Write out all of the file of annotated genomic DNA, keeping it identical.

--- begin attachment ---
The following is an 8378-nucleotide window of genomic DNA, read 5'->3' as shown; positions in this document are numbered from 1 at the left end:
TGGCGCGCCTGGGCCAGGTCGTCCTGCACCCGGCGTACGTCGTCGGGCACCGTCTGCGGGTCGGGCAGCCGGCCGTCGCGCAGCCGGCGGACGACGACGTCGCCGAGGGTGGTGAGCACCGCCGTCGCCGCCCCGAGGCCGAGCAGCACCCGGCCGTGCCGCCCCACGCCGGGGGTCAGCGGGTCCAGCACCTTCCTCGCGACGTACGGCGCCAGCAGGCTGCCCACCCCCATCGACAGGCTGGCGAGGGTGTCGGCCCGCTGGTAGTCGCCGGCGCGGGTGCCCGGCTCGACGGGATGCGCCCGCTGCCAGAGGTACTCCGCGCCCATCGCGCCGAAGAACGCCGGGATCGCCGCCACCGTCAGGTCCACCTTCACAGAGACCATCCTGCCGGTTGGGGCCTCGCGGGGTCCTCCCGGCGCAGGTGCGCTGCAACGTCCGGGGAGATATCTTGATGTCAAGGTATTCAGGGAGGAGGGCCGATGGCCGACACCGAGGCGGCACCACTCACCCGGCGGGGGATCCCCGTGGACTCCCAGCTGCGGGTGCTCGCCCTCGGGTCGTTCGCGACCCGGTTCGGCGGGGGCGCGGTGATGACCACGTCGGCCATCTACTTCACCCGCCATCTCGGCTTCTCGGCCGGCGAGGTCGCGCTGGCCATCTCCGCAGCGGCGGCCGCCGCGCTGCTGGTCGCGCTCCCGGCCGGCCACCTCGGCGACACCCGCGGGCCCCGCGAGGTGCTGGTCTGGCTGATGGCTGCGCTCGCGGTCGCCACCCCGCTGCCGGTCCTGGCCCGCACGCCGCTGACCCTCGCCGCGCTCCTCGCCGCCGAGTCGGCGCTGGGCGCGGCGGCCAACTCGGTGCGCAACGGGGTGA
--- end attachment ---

The following is an 8378-nucleotide window of genomic DNA, read 5'->3' as shown; positions in this document are numbered from 1 at the left end:
TGGCGCGCCTGGGCCAGGTCGTCCTGCACCCGGCGTACGTCGTCGGGCACCGTCTGCGGGTCGGGCAGCCGGCCGTCGCGCAGCCGGCGGACGACGACGTCGCCGAGGGTGGTGAGCACCGCCGTCGCCGCCCCGAGGCCGAGCAGCACCCGGCCGTGCCGCCCCACGCCGGGGGTCAGCGGGTCCAGCACCTTCCTCGCGACGTACGGCGCCAGCAGGCTGCCCACCCCCATCGACAGGCTGGCGAGGGTGTCGGCCCGCTGGTAGTCGCCGGCGCGGGTGCCCGGCTCGACGGGATGCGCCCGCTGCCAGAGGTACTCCGCGCCCATCGCGCCGAAGAACGCCGGGATCGCCGCCACCGTCAGGTCCACCTTCACAGAGACCATCCTGCCGGTTGGGGCCTCGCGGGGTCCTCCCGGCGCAGGTGCGCTGCAACGTCCGGGGAGATATCTTGATGTCAAGGTATTCAGGGAGGAGGGCCGATGGCCGACACCGAGGCGGCACCACTCACCCGGCGGGGGATCCCCGTGGACTCCCAGCTGCGGGTGCTCGCCCTCGGGTCGTTCGCGACCCGGTTCGGCGGGGGCGCGGTGATGACCACGTCGGCCATCTACTTCACCCGCCATCTCGGCTTCTCGGCCGGCGAGGTCGCGCTGGCCATCTCCGCAGCGGCGGCCGCCGCGCTGCTGGTCGCGCTCCCGGCCGGCCACCTCGGCGACACCCGCGGGCCCCGCGAGGTGCTGGTCTGGCTGATGGCTGCGCTCGCGGTCGCCACCCCGCTGCCGGTCCTGGCCCGCACGCCGCTGACCCTCGCCGCGCTCCTCGCCGCCGAGTCGGCGCTGGGCGCGGCGGCCAACTCGGTGCGCAACGGGGTGA